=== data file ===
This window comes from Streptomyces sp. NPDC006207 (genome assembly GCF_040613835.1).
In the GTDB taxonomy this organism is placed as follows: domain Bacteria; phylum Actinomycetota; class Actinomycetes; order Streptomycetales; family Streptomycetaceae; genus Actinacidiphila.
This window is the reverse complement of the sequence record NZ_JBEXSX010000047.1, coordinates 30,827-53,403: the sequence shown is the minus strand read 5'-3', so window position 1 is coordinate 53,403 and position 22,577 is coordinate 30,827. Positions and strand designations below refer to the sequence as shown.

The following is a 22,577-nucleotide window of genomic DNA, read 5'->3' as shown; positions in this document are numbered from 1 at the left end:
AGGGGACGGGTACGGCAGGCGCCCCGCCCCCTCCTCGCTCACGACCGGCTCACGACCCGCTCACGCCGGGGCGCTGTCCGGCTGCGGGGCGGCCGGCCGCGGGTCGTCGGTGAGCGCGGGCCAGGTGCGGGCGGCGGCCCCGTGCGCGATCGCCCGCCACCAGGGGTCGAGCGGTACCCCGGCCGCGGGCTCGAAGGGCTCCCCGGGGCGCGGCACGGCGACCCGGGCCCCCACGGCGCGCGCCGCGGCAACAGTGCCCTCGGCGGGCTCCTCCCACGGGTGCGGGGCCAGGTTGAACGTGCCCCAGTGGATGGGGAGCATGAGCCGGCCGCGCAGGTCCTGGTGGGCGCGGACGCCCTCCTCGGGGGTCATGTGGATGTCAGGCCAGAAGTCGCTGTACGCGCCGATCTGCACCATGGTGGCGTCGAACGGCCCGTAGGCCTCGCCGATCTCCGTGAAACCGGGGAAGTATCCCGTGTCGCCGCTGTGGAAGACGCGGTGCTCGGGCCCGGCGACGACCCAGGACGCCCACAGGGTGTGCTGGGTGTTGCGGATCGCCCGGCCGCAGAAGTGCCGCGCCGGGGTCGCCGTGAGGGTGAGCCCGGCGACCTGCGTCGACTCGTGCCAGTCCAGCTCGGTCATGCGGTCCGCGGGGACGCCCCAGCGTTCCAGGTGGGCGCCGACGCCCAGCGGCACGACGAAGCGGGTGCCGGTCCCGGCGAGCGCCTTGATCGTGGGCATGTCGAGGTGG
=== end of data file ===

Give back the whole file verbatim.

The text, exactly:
This window comes from Streptomyces sp. NPDC006207 (genome assembly GCF_040613835.1).
In the GTDB taxonomy this organism is placed as follows: domain Bacteria; phylum Actinomycetota; class Actinomycetes; order Streptomycetales; family Streptomycetaceae; genus Actinacidiphila.
This window is the reverse complement of the sequence record NZ_JBEXSX010000047.1, coordinates 30,827-53,403: the sequence shown is the minus strand read 5'-3', so window position 1 is coordinate 53,403 and position 22,577 is coordinate 30,827. Positions and strand designations below refer to the sequence as shown.

The following is a 22,577-nucleotide window of genomic DNA, read 5'->3' as shown; positions in this document are numbered from 1 at the left end:
AGGGGACGGGTACGGCAGGCGCCCCGCCCCCTCCTCGCTCACGACCGGCTCACGACCCGCTCACGCCGGGGCGCTGTCCGGCTGCGGGGCGGCCGGCCGCGGGTCGTCGGTGAGCGCGGGCCAGGTGCGGGCGGCGGCCCCGTGCGCGATCGCCCGCCACCAGGGGTCGAGCGGTACCCCGGCCGCGGGCTCGAAGGGCTCCCCGGGGCGCGGCACGGCGACCCGGGCCCCCACGGCGCGCGCCGCGGCAACAGTGCCCTCGGCGGGCTCCTCCCACGGGTGCGGGGCCAGGTTGAACGTGCCCCAGTGGATGGGGAGCATGAGCCGGCCGCGCAGGTCCTGGTGGGCGCGGACGCCCTCCTCGGGGGTCATGTGGATGTCAGGCCAGAAGTCGCTGTACGCGCCGATCTGCACCATGGTGGCGTCGAACGGCCCGTAGGCCTCGCCGATCTCCGTGAAACCGGGGAAGTATCCCGTGTCGCCGCTGTGGAAGACGCGGTGCTCGGGCCCGGCGACGACCCAGGACGCCCACAGGGTGTGCTGGGTGTTGCGGATCGCCCGGCCGCAGAAGTGCCGCGCCGGGGTCGCCGTGAGGGTGAGCCCGGCGACCTGCGTCGACTCGTGCCAGTCCAGCTCGGTCATGCGGTCCGCGGGGACGCCCCAGCGTTCCAGGTGGGCGCCGACGCCCAGCGGCACGACGAAGCGGGTGCCGGTCCCGGCGAGCGCCTTGATCGTGGGCATGTCGAGGTGG